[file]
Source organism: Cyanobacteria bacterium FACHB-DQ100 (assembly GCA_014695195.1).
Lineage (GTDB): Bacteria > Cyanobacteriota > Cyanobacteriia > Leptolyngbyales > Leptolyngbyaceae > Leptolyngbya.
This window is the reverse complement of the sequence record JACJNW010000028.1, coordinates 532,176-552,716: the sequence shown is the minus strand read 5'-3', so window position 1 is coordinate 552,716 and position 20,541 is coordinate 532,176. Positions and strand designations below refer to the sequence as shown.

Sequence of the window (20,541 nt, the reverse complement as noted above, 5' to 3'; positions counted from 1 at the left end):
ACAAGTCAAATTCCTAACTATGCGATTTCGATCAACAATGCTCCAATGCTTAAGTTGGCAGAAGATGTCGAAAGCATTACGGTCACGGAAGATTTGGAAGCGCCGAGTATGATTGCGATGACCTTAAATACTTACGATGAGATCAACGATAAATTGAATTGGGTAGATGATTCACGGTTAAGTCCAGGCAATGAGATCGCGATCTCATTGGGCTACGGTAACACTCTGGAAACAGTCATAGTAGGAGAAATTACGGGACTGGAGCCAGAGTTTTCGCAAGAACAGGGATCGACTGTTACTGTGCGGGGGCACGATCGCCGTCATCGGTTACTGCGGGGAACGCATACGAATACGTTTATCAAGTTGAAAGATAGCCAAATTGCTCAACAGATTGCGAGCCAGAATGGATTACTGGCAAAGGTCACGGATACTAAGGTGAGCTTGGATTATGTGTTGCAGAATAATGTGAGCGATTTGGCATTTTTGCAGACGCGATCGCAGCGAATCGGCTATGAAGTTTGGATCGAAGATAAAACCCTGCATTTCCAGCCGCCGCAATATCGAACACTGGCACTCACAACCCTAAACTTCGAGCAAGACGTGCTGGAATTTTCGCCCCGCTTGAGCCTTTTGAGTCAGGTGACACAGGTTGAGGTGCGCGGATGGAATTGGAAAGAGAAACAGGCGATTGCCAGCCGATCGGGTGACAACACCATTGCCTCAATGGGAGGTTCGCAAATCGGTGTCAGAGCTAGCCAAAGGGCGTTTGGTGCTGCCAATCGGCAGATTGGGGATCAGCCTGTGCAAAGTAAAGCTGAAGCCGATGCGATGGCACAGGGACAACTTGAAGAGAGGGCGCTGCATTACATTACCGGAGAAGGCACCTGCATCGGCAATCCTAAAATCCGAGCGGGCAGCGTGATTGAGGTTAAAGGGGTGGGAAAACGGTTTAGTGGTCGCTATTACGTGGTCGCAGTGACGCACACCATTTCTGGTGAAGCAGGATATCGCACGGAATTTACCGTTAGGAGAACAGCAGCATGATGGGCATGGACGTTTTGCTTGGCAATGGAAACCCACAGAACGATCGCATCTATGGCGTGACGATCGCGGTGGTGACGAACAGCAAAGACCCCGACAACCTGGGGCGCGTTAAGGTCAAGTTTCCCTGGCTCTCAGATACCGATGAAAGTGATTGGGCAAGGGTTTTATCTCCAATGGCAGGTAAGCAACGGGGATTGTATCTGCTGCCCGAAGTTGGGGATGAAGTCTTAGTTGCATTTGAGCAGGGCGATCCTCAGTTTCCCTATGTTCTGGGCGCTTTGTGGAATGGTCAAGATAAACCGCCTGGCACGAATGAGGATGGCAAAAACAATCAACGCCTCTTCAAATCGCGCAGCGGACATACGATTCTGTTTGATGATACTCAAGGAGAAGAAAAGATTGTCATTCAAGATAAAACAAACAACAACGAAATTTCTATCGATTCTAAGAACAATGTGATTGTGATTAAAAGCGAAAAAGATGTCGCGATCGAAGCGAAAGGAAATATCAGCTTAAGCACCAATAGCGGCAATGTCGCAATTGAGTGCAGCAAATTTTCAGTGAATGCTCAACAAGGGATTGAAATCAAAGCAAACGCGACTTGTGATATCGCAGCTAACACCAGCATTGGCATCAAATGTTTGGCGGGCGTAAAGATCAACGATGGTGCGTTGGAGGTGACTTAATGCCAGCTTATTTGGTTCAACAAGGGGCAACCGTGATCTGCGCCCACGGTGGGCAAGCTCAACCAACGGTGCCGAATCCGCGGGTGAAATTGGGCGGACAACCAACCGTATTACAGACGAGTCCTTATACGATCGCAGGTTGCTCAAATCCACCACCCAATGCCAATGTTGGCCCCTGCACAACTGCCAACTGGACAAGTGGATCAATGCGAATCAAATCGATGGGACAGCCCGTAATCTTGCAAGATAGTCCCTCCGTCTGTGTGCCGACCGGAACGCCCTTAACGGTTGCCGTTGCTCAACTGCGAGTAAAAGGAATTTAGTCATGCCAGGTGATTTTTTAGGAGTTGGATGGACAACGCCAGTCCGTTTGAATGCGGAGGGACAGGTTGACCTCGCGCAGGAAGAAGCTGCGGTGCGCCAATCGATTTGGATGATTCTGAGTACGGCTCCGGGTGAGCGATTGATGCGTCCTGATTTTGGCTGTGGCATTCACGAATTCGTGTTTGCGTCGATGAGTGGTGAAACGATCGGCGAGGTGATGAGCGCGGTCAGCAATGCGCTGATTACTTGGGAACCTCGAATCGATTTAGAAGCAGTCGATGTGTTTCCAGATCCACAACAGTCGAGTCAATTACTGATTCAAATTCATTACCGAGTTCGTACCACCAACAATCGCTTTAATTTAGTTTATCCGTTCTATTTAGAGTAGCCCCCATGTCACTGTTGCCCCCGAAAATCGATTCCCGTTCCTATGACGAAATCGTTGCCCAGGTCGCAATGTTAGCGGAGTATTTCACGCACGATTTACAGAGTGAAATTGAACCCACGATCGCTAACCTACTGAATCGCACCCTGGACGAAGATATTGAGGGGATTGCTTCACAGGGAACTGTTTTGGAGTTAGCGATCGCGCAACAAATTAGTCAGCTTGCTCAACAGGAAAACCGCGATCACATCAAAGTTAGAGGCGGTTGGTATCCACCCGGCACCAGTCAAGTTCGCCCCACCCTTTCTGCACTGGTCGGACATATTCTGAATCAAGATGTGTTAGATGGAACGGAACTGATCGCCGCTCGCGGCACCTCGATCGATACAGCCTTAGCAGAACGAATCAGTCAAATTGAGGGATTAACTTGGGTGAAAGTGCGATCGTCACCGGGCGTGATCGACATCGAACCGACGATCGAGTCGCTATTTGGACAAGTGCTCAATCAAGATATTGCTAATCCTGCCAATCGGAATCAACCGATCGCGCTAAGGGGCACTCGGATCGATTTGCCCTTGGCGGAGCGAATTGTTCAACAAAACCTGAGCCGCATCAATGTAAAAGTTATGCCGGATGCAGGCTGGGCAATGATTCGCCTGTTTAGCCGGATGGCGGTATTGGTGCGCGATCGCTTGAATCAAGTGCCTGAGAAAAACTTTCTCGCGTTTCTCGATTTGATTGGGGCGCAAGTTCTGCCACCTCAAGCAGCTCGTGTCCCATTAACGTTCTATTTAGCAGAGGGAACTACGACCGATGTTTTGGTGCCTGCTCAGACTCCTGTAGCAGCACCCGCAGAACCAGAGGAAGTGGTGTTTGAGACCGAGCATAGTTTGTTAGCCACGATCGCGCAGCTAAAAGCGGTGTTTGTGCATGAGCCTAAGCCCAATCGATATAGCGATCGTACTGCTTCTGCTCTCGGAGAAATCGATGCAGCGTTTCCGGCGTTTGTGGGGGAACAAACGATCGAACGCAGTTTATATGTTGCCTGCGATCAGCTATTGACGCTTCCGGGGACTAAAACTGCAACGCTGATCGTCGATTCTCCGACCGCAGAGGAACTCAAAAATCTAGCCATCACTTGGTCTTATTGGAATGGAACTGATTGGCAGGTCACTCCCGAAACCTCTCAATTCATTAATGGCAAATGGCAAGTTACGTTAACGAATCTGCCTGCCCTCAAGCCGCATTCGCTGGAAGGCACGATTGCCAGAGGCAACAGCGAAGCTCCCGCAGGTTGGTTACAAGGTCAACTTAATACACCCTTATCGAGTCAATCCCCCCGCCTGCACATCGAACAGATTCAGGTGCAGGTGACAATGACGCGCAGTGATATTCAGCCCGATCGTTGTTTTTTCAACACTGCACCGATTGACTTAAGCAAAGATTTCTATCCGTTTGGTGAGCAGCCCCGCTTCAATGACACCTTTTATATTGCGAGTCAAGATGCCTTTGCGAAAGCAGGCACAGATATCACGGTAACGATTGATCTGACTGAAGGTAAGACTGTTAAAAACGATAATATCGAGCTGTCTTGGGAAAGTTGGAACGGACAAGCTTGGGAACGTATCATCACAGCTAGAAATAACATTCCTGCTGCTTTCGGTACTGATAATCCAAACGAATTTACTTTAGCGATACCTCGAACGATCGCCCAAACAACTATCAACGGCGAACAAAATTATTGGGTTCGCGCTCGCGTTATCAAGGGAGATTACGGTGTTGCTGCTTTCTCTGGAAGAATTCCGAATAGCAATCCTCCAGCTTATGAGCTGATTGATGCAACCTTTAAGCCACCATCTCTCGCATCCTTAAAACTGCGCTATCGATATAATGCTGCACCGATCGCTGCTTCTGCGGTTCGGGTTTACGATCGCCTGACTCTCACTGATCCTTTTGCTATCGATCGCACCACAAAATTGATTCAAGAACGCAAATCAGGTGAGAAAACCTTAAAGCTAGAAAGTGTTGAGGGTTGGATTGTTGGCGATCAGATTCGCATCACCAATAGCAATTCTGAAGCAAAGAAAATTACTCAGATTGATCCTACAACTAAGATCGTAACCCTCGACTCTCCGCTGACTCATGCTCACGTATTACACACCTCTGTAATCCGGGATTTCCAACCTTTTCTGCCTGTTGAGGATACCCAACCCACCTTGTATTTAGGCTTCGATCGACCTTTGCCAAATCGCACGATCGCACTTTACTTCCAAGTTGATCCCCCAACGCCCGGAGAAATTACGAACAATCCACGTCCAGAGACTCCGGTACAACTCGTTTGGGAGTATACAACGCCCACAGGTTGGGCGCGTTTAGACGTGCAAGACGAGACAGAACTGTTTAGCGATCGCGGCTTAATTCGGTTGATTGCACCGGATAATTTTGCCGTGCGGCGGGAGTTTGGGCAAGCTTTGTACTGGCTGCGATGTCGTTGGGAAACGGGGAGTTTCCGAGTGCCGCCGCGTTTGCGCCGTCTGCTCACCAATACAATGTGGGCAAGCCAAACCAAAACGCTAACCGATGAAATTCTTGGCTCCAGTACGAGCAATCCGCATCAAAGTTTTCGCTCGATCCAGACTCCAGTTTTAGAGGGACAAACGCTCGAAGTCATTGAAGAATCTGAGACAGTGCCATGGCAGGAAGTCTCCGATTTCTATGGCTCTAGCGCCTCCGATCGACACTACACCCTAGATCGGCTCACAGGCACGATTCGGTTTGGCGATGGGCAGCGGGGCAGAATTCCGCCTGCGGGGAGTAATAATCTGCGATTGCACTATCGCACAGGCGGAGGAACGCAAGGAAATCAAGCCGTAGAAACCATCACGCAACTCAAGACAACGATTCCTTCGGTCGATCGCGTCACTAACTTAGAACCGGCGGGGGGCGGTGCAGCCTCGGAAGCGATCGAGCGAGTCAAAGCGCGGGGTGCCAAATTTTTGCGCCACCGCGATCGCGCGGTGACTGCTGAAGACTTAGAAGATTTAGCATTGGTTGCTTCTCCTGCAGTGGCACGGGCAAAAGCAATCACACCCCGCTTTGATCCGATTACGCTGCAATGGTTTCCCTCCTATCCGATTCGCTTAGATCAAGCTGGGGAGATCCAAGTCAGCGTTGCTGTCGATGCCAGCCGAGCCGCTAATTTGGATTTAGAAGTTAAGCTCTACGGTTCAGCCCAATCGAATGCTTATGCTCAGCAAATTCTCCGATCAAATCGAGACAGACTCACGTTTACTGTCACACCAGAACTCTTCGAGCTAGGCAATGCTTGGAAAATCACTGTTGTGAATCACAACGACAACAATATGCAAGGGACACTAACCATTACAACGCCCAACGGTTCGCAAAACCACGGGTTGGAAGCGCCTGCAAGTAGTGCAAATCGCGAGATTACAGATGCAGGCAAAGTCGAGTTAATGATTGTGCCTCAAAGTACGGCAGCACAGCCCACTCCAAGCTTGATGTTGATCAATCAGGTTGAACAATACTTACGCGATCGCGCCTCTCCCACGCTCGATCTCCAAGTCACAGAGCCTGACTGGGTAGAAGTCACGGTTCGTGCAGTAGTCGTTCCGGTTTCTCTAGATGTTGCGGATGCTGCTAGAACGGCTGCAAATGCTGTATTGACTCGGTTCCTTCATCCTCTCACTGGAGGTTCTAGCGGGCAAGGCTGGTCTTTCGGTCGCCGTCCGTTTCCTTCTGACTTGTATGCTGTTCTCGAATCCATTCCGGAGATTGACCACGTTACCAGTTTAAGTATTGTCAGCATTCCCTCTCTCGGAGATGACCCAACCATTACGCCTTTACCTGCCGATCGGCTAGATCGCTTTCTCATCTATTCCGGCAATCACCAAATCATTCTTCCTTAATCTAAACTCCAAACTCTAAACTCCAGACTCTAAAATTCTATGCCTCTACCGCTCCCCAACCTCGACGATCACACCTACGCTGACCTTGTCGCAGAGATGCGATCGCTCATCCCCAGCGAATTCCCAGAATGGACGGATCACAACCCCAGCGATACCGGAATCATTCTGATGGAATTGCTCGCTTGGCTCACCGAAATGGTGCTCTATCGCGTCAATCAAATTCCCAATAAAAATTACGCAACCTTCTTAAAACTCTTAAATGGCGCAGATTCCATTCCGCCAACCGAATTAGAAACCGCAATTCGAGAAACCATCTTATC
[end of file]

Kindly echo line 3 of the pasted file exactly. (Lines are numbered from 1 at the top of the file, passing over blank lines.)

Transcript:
This window is the reverse complement of the sequence record JACJNW010000028.1, coordinates 532,176-552,716: the sequence shown is the minus strand read 5'-3', so window position 1 is coordinate 552,716 and position 20,541 is coordinate 532,176. Positions and strand designations below refer to the sequence as shown.